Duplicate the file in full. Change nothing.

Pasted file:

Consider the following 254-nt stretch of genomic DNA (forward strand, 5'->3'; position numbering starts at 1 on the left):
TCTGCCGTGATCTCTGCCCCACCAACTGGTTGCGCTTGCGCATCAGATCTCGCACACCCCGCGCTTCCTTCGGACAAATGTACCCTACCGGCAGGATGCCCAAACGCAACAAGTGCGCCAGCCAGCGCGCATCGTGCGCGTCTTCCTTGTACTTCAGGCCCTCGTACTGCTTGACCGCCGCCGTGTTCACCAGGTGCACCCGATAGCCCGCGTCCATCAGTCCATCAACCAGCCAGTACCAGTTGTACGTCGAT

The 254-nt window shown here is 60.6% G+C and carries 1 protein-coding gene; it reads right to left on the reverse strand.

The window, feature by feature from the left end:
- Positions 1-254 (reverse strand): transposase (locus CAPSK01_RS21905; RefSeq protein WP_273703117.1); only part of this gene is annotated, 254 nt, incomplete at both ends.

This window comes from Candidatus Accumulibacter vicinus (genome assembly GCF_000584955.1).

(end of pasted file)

Consider the following 254-nt stretch of genomic DNA (forward strand, 5'->3'; position numbering starts at 1 on the left):
TCTGCCGTGATCTCTGCCCCACCAACTGGTTGCGCTTGCGCATCAGATCTCGCACACCCCGCGCTTCCTTCGGACAAATGTACCCTACCGGCAGGATGCCCAAACGCAACAAGTGCGCCAGCCAGCGCGCATCGTGCGCGTCTTCCTTGTACTTCAGGCCCTCGTACTGCTTGACCGCCGCCGTGTTCACCAGGTGCACCCGATAGCCCGCGTCCATCAGTCCATCAACCAGCCAGTACCAGTTGTACGTCGAT

The 254-nt window shown here is 60.6% G+C and carries 1 protein-coding gene; it reads right to left on the reverse strand.

The window, feature by feature from the left end:
- Positions 1-254 (reverse strand): transposase (locus CAPSK01_RS21905; RefSeq protein WP_273703117.1); only part of this gene is annotated, 254 nt, incomplete at both ends.

This window comes from Candidatus Accumulibacter vicinus (genome assembly GCF_000584955.1).